Hearing and balance are contingent on proper function of the sensory hair cells of the inner ear and the highly ordered patterning of their stereocilia, actin-rich structures that detect mechanical stimuli e.g. sound waves. In mammals, cochlear hair cells are postmitotic at birth and must preserve their structure and function for the lifetime of the organism. My goal is to characterize hair cell response to damage, ranging from everyday mechanical stress to dramatic loss of stereocilia due to extreme noise exposure or ototoxic drugs. We use advanced genetic mouse models that allow us to precisely track protein turnover and localization throughout hair cell development, maintenance, and repair. These studies will expand our knowledge of the genetic and environmental factors associated with age-related hearing loss and thus illuminate pathways toward hearing preservation and extended healthspan.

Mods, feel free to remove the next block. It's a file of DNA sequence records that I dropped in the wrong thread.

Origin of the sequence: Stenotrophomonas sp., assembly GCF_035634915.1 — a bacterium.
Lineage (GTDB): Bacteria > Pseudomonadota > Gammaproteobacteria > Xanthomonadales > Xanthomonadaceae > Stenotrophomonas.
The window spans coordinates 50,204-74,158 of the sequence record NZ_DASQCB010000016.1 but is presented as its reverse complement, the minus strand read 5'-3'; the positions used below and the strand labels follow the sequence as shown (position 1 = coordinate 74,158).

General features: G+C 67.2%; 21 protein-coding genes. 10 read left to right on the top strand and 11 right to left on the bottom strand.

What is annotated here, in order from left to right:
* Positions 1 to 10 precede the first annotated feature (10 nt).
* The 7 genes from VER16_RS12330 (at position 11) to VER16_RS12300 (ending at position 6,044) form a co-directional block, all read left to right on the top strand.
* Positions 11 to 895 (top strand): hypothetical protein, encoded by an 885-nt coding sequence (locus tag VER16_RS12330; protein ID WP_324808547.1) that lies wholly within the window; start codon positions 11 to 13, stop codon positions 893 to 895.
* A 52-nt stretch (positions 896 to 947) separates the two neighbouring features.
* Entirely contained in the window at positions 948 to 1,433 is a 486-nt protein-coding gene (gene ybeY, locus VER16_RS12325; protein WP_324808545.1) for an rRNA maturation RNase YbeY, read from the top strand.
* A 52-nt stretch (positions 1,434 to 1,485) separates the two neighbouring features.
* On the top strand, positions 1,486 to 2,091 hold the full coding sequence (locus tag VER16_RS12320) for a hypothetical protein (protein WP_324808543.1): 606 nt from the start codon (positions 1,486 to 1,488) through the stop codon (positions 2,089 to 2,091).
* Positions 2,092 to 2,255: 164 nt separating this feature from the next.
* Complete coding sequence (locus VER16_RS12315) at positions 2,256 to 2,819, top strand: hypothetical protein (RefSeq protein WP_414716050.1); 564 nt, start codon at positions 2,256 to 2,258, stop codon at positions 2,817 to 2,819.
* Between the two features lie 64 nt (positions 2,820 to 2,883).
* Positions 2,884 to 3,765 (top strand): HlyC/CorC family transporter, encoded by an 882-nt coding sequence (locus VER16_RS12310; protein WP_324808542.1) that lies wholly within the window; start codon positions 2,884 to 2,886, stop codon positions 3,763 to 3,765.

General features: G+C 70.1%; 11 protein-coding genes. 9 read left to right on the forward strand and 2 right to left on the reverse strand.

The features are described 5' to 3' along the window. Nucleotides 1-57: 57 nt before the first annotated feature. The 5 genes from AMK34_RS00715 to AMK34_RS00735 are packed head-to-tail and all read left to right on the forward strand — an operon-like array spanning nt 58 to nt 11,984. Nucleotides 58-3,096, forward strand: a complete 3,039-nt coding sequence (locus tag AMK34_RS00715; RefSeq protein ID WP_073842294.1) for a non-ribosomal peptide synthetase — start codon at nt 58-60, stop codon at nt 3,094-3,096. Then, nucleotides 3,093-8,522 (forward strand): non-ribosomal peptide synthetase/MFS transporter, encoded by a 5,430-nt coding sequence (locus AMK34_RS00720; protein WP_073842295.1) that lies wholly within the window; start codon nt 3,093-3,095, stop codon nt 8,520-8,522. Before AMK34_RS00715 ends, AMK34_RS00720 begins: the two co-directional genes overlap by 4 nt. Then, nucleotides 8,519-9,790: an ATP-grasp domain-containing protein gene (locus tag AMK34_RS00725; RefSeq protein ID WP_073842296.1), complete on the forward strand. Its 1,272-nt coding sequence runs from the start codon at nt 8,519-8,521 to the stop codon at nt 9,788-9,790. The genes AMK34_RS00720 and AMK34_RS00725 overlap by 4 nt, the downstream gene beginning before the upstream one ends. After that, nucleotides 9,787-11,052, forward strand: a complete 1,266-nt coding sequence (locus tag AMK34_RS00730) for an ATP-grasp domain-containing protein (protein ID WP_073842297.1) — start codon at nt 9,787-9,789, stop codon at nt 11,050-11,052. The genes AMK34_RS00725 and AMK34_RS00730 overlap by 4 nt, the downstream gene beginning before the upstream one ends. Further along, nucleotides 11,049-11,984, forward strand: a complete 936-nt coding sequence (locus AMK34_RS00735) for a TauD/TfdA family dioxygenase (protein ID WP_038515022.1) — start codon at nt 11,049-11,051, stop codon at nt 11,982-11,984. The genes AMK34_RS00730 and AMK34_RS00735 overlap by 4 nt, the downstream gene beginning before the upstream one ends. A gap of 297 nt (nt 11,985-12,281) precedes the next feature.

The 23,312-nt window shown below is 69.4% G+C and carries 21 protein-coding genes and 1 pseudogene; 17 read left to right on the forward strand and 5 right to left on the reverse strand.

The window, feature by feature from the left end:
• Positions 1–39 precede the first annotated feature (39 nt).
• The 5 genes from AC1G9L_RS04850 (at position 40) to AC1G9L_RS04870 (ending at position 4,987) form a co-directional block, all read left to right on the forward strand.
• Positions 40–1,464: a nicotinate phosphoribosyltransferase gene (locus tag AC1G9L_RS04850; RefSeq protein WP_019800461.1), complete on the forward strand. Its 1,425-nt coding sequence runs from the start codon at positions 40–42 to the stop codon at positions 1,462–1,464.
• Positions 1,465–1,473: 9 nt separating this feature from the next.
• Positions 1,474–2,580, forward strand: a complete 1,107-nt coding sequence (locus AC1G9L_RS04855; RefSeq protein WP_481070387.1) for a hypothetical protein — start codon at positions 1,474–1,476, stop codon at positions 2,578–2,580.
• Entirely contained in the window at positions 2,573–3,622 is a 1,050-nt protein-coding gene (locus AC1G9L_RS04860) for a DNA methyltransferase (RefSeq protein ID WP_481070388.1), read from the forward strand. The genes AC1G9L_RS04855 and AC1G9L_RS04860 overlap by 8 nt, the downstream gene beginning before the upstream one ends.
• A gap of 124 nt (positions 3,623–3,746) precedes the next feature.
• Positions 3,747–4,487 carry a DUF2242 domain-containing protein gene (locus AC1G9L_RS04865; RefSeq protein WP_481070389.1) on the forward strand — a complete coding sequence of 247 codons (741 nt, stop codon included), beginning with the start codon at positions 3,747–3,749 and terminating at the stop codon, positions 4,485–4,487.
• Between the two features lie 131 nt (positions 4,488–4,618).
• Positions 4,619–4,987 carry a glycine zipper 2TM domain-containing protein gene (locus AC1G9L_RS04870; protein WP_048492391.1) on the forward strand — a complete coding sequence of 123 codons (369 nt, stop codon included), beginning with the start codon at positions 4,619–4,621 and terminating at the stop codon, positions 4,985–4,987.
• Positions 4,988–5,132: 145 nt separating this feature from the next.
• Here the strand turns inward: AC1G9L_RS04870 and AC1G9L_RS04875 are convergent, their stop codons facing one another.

BS, Biochemistry, Ithaca College, Ithaca, NY